Tuesday, 13 November 2018

What I learned on Bourke Street

It was another big weekend here.

Long-time readers (I must have some, right?) may remember that I have a firm view that the old civil defence skill-sets are more vital than ever in the age of terror. This weekend just gone I found myself forming part of just such a response, following the terror attack on Bourke Street last Friday.  An event like that tends to shock people far beyond the immediate zone of impact: Bourke Street is a major thoroughfare and a great many people will have a feeling of "I could have been there"

Because of the impact on the public at large, Red Cross Emergency Services was asked to attend the CBD with our friends from the Victorian Council of Churches and provide psychological first aid to anyone who might need it.  I volunteered for the Saturday morning shift and cancelled my barre class.  I was up at 7am and after a breakfast of pita bread and cream cheese headed over to the Red Cross premises in North Melbourne for a briefing.

That moment when you think "God, do I really look that awful?"

Our task was to patrol up and down Bourke Street, identify people who had witnessed the attack (shop workers and the homeless, for example) and anyone otherwise in distress and to provide sympathy and support.  Briefings were conducted by Victoria Police and the City of Melbourne.  I probably shouldn't share details of what was discussed with people, but I can tell you that there quite  a lot were rattled by what they had seen or been close to.  No wonder either: it's asking a bit much of a young woman in a boutique to take her own brush with the War on Terror in her stride.

At about 10:30 we were redeployed to Pellegrini's, a cafe on Bourke Street.  Pellegrini's is very popular.  Nearly everyone who has reason to be in Melbourne's CBD has had dinner there or at least coffee from there (including me).  It turned out its part owner had been killed in the attack.  That was what struck close to home for many people: it's different when a part of the landscape of one's life vanishes in a moment of violence.  People began to lay flowers at the door of the cafe and there were many truly distressed people waiting to sign a condolence book.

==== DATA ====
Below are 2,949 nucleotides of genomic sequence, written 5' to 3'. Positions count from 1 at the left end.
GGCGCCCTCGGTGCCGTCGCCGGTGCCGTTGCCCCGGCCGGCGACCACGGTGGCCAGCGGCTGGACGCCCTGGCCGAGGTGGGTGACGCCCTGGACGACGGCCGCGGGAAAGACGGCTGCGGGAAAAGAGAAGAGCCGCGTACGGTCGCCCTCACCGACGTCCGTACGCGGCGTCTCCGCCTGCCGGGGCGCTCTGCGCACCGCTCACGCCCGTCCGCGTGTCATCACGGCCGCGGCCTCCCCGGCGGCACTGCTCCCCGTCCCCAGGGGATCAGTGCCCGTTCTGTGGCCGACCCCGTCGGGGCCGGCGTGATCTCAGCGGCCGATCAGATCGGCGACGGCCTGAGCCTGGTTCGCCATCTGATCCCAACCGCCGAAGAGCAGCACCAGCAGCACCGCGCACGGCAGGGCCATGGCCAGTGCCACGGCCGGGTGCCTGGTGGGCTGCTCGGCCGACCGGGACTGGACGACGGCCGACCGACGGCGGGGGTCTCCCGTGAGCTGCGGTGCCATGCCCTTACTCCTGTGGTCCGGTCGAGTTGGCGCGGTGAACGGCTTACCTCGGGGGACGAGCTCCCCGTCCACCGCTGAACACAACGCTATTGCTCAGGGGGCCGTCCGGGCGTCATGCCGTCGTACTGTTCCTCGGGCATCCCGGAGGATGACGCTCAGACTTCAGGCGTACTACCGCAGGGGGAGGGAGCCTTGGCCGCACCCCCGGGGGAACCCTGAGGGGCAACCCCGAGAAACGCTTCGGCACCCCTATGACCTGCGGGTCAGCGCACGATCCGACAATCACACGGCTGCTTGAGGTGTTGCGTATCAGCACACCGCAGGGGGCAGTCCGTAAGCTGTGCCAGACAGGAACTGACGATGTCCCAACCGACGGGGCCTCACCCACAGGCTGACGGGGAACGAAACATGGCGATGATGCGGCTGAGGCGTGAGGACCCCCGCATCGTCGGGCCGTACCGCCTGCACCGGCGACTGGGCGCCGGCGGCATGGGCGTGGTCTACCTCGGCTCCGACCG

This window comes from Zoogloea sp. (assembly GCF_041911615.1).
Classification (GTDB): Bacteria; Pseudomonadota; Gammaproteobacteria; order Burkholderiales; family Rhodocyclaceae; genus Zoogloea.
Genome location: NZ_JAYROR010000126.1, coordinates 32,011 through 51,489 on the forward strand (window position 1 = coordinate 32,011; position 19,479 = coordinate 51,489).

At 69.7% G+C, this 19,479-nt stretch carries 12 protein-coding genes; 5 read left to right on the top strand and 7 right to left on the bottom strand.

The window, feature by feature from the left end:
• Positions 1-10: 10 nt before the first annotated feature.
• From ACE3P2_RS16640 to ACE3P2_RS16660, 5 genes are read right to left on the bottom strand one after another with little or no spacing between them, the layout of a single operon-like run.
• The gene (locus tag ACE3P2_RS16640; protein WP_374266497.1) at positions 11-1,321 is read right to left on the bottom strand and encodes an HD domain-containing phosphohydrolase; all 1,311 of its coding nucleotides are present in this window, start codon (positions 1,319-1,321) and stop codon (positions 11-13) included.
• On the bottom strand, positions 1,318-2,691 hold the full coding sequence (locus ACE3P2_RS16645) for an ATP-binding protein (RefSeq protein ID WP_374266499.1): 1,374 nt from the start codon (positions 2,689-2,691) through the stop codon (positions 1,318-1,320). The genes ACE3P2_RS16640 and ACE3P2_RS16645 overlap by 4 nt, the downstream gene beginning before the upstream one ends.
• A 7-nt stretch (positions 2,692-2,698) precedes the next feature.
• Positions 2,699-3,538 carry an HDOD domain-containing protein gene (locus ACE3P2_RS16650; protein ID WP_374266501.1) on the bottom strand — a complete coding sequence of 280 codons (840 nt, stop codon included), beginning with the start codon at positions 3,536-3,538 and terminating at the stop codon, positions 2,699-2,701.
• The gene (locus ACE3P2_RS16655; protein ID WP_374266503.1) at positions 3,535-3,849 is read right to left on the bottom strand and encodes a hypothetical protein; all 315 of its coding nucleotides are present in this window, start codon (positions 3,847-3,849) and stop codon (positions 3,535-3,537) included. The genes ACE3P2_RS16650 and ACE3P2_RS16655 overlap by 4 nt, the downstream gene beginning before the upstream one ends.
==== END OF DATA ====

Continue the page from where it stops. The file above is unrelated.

When we were sent for lunch at 12:30 I was surprised to find how emotional I'd become, even though I couldn't identify the emotion or the cause.  I don't believe that empathy is a virtue.  If it is, it's a valueless one: it helps nobody for me to "feel their pain"; all that matters is that I take action to alleviate it.  Regardless, we must have been doing something useful since the police and the City of Melbourne seem to have been grateful Red Cross and VCC were there.

Our shift was meant to end by 2pm but continued on till 3:30pm including debrief.  As a result, I was going to be too late to get to the starting line for the Portsea Half-Marathon and regretfully withdrew from the race.  I still wanted a run and stopped in Frankston to get one in and hopefully burn off the emotions of the day.  In the event I knocked out 15 kilometres including two trips up Oliver's Hill.  For the first time ever, I found I actually felt worse post run: as foetid and hollow as an old rotting mattress.

View from Oliver's Hill, Frankston
This was a remarkably annoying state of affairs and so I drove on to Shoreham where I was meeting with the old boy to get some farm work done with him and Barry (a close friend): I reasoned that what running couldn't fix, alcohol and a good night's sleep probably would.  I'm not sure the old boy really "got" why Red Cross was doing what it was doing today.  Noting how welfare has usually been presented in the civil defence universe, this may not be incomprehensible:

Be all that as it may, there was work to do and I lent a hand.  That's the key thing.  At any rate, it felt good to crash out to sleep at 11pm

I woke again nine hours later(!) feeling warm, rested and safe.  I was a little struck by how much this last actually meant to me.  The day was that coastal combination of warm sun and cool breeze that is a reason to be alive.  The bay was as flat as glass and I recall thinking it might have been a good day for fishing.  The day itself passed well with farm work and ended with fish and chips which I hadn't had in quite a while.

Westernport Bay with Philip Island in background
On any measure it was a weekend to remember. Some people were helped, at least, and I learned something about people and about myself.

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